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How Xanax Is Recreationally Mishandled

adult woman sits outside and is looking down wondering about the dangers of recreational xanax use

Xanax is among the most widely used psychiatric drugs in the United States. This benzodiazepine acts rapidly to relieve acute anxiety, prevent panic attacks, or relieve the symptoms of anxiety-related disorders like irritable bowel syndrome. But because of tolerance and chemical dependence, addiction can develop quickly. Xanax is recommended only for short periods of time and only when it’s needed.

Michael’s House offers a Xanax addiction treatment program for those with a Xanax addiction. We provide personalized care tailored to your needs—including medical care if needed—and will work with you to help you begin or continue your recovery journey. Call us today at 760.548.4032 for more information about the dangers of recreational Xanax use or how our addiction programs and therapies can help.

Understanding the Addiction to Using Xanax Recreationally

Xanax is popular among people with a legitimate prescription and recreational users searching for a quick high. Within minutes, Xanax calms the nerves and soothes tension by stimulating the receptor cells in the brain that bind with the neurotransmitter GABA. GABA is a chemical produced naturally by the body, which slows down the activity of the brain and nerves.

When Xanax is taken for non-medical reasons, it can cause drowsiness, sedation, intoxication, or euphoria, depending on how much of the drug the user takes and how it is taken. With so many prescriptions written for this anti-anxiety agent, Xanax is readily available and easy to access. Many recreational users obtain the drug from friends or family or buy Xanax on the streets. Generic versions of the drug are available from online suppliers.

While the short-term effects of using Xanax recreationally may be pleasurable, prolonged use can lead to severe physical and mental health issues.

Signs of Recreational Xanax Addiction

Xanax is available in disintegrating oral tablets and in extended-release tablets. The body absorbs the drug rapidly, and the average user will experience the full effects within one to two hours. Xanax can be misused in the following ways:

  • Taking the drug without a doctor’s prescription
  • Using more than the recommended dose
  • Taking the drug more frequently than it’s been ordered
  • Crushing the tablets and snorting or injecting them
  • Combining Xanax with alcoholic beverages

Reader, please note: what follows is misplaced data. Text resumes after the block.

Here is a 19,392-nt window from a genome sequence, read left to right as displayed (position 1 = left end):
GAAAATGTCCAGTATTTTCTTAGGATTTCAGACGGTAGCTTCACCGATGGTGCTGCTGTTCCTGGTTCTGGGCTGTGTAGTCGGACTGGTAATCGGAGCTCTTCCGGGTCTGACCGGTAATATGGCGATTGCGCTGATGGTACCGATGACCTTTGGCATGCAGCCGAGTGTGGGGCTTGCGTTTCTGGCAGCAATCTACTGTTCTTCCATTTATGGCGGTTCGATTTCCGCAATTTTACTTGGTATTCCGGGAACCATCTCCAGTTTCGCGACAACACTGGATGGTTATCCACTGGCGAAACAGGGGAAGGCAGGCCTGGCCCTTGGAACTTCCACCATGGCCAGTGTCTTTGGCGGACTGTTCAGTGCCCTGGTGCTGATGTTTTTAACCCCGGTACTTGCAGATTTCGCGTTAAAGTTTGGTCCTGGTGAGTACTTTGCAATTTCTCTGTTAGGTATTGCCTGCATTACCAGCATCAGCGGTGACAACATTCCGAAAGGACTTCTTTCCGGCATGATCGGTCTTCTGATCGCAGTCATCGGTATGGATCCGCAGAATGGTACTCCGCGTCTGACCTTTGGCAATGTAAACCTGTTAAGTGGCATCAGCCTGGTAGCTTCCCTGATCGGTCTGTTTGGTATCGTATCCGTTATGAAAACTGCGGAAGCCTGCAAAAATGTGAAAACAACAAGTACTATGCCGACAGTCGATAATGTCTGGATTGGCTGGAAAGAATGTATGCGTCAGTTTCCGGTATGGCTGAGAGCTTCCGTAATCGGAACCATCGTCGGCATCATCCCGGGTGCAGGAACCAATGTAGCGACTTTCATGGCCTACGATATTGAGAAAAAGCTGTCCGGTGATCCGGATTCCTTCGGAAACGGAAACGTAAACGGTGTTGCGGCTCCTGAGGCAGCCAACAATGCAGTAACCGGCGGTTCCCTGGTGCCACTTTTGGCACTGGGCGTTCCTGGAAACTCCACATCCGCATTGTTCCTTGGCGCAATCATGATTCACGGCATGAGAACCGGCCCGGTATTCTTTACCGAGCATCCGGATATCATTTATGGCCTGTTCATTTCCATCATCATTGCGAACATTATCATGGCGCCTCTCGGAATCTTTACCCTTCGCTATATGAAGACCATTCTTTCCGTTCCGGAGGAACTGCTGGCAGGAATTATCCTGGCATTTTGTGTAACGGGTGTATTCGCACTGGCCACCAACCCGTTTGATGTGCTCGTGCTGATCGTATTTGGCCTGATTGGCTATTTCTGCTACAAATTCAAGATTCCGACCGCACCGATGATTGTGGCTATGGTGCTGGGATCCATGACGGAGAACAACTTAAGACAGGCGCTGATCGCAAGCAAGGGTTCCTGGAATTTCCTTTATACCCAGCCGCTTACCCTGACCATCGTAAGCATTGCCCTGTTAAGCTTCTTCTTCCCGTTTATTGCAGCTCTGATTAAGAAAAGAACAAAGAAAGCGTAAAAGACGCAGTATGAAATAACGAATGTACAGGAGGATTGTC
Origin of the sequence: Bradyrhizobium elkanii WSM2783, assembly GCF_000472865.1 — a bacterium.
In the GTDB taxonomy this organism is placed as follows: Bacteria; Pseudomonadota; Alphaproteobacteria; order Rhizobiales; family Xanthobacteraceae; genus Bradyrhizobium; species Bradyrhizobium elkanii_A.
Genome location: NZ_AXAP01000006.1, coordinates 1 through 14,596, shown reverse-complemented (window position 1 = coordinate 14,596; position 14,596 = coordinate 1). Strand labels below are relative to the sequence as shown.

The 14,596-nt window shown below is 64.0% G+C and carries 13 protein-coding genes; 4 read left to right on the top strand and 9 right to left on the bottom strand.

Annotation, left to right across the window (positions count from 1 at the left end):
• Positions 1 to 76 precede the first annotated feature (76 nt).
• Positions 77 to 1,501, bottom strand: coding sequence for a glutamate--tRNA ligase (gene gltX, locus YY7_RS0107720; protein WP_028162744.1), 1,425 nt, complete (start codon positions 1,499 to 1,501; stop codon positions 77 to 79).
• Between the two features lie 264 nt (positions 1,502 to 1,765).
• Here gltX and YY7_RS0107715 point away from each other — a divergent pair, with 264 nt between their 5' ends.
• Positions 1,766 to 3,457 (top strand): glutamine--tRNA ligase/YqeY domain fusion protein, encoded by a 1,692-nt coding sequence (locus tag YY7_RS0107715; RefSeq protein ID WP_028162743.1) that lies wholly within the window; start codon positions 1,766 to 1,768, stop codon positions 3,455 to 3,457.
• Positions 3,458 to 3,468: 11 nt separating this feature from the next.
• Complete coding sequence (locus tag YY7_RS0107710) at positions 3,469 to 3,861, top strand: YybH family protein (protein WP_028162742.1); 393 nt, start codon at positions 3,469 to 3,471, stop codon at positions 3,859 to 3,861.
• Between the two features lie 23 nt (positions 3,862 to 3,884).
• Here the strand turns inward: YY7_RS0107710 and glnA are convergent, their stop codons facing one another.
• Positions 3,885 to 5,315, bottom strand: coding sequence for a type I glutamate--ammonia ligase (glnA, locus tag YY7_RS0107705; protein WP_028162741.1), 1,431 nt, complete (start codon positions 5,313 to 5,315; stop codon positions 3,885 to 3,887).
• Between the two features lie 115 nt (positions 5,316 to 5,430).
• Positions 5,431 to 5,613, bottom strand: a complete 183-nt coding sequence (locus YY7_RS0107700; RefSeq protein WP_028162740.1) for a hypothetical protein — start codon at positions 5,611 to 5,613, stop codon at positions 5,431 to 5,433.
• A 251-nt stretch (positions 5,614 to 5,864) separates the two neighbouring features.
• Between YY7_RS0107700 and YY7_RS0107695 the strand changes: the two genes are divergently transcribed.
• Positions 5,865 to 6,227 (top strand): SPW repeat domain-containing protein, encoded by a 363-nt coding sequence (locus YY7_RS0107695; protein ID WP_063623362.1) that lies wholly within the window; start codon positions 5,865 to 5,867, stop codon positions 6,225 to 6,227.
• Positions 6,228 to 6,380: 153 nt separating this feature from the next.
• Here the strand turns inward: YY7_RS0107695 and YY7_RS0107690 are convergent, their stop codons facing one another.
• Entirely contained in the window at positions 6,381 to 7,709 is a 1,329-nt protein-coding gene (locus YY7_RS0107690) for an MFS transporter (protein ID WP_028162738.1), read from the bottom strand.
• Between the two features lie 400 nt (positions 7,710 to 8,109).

• Taking Xanax with other benzodiazepines, pain relievers, or sedatives
  • Taking Xanax to calm down after taking a central nervous system stimulant like cocaine

On the black market, Xanax is known by several slang terms, including “zanies,” “X’s,” “planks,” and “bars.” Xanax is often taken along with other drugs to intensify its sedative properties or counteract the effects of another substance, like meth or cocaine. Combining Xanax with alcohol or other substances that depress the central nervous system increases the chance of dangerous side effects like excessive sedation, loss of consciousness, low blood pressure, coma, and death.

Long-Term Health Effects of Recreational Xanax Use

Recreational use of Xanax, a benzodiazepine medication commonly prescribed for anxiety and panic disorders, can have significant long-term health effects. It is essential to understand these effects to make informed decisions about drug use. Here are some critical facts about the long-term health effects of recreational Xanax use:

Physical Dependence and Addiction

Recreational use of Xanax can lead to physical dependence and addiction. Continued use can result in tolerance, meaning higher doses are needed to achieve the desired effects. Abruptly stopping Xanax can cause withdrawal symptoms such as seizures, insomnia, and increased anxiety.

Cognitive Impairment

Chronic use of Xanax can have negative impacts on cognitive function. Memory problems, difficulty concentrating, and impaired decision-making are common cognitive impairments associated with long-term Xanax use.

Respiratory Depression

Xanax is a central nervous system depressant, which means it can slow down vital functions, including breathing. Recreational use of Xanax, especially when combined with other substances like alcohol or opioids, can increase the risk of respiratory depression, leading to shallow or slowed breathing and even respiratory failure.

Mental health Concerns

Long-term use of Xanax can contribute to developing or worsening mental health conditions such as depression, anxiety disorders, and mood swings. Additionally, Xanax can mask underlying psychological issues, delaying proper diagnosis and treatment.

Physical Health Complications

Xanax use can lead to various physical health complications. These may include liver damage, cardiovascular problems, digestive issues, and weakened immune system function.

Treatment programs and resources are available to assist in overcoming addiction and reducing the harmful long-term effects on physical and mental well-being. Remember, it is never too late to seek help and embark on a journey toward recovery.

Call Michael’s House for Help Understanding Recreational Xanax Use and Addiction

If you suspect that someone in your life is misusing Xanax or you’ve been using it recreationally yourself, Michael’s House is here to help. Withdrawal from benzodiazepines can be dangerous, causing severe anxiety, convulsions, and life-threatening seizures. With professional support and medical supervision, individuals can withdraw from Xanax safely.

Our comprehensive rehab program guides you through recovery with services like individual counseling, group therapy, family counseling, and aftercare. Contact us today at 760.548.4032 to learn more about the dangers of recreational Xanax use and how we can help you or your loved one on the road to recovery.